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Global goals: Summary

Watch Alice Roberts round up what we have learned about living as a humanist in different parts of the world
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Congratulations, you’ve completed Week 3 and you’re now halfway through the course. Over this week we met humanists living around the globe and learned what it means to be a humanist in very different parts of the world. We learned about how in some countries, the liberty and lives of humanists are in danger and we heard about some of the tragic consequences that humanists have suffered, simply for being open about the beliefs that they hold. We also heard about how, in often unsympathetic and hostile environments, some humanists feel it is their responsibility to challenge discrimination and injustice, and to try to build a more fair and equal society.
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Different cultures, backgrounds and environments mean that there is diversity in the humanist approach to life. But behind these differences often lie shared values of freedom and equality. Far from being simply a Western phenomenon, humanism speaks to people right across the globe. Today, in many parts of the world there are forces that stand against these values and they’re on the rise, meaning the future of freedom and equality are uncertain. However, new humanist organisations are sprouting up around the world and humanists are now better connected than ever. For humanists this is a cause for optimism. See you next week.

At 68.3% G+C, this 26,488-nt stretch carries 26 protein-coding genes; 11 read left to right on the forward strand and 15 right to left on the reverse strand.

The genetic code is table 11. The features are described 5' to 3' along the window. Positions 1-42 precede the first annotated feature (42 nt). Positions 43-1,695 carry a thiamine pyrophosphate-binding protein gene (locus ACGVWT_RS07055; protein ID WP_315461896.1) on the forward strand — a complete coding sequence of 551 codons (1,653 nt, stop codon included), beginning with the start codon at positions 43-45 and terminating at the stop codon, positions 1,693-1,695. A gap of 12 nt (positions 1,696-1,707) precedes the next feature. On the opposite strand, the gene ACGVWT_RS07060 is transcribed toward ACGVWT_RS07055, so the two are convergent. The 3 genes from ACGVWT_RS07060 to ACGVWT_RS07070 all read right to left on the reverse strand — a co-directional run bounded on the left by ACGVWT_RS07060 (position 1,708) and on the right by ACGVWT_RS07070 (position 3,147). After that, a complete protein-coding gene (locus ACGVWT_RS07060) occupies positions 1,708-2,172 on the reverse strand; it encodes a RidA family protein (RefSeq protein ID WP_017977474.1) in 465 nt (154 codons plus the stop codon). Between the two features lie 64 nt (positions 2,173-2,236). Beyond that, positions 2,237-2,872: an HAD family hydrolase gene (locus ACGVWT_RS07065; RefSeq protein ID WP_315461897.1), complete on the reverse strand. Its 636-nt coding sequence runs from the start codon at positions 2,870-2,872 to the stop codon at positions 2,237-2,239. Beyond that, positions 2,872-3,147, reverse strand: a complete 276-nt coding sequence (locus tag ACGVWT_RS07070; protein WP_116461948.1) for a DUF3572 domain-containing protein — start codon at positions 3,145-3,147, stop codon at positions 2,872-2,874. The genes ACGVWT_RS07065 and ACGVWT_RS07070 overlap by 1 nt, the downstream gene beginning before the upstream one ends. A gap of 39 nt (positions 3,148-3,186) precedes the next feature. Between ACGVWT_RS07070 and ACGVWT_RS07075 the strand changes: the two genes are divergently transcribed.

This week

This week we met humanists living around the world. We heard stories about the dangers many humanists face in countries where freedom of religion and belief are restricted. We discovered what work humanists are doing to support other discriminated-against groups. And we learned about places in the world where humanism has become part of the mainstream.

Let’s summarise what we have learned:

  1. Humanist thought has a long and diverse history, with examples found in ancient India, China, and Greece.
  2. Today humanism speaks to people all around the world. There is diversity in the humanist approach to life, but many common motivations and goals can be found.
  3. Humanist organisations can be found around the world. Some of these, such as in Norway, have grown to be part of the mainstream. Many face challenges due to religious privilege within their society, while others struggle even to exist.
  4. Humanists International is the umbrella organisation for humanist organisations around the world. Its work includes campaigning for human rights, advocacy, and supporting the growth of new humanist organisations.
  5. In many countries around the world, blasphemy and apostasy are crimes, in some cases punishable by death. This places humanists living in countries such as Bangladesh and Pakistan in significant danger should they choose to be open about their beliefs.
  6. Humanists around the world are working to change society in ways that they believe support freedom and equality. This includes countering extremism, supporting women’s and LGBT rights, providing education services, challenging discriminatory caste systems, speaking out against harmful traditional and superstitious practices, and promoting secularism.
  7. The number of humanists is growing in parts of the world where people feel safe to declare themselves non-religious.

This summary step is a good space to ask any questions you still have in the comments area and to take the opportunity to help out your fellow learners with their queries.

Next week

Many of us will never face the challenges experienced by some of the humanists we’ve met this week living in parts of the world where their liberty and lives are in danger. However, we all face difficult and uncomfortable moments in our lives, and many people are burdened with the loss of their health, their freedom, or their support network. Next week we’ll meet the humanists who choose to work with people facing such hard times.

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Humanist Lives, with Alice Roberts

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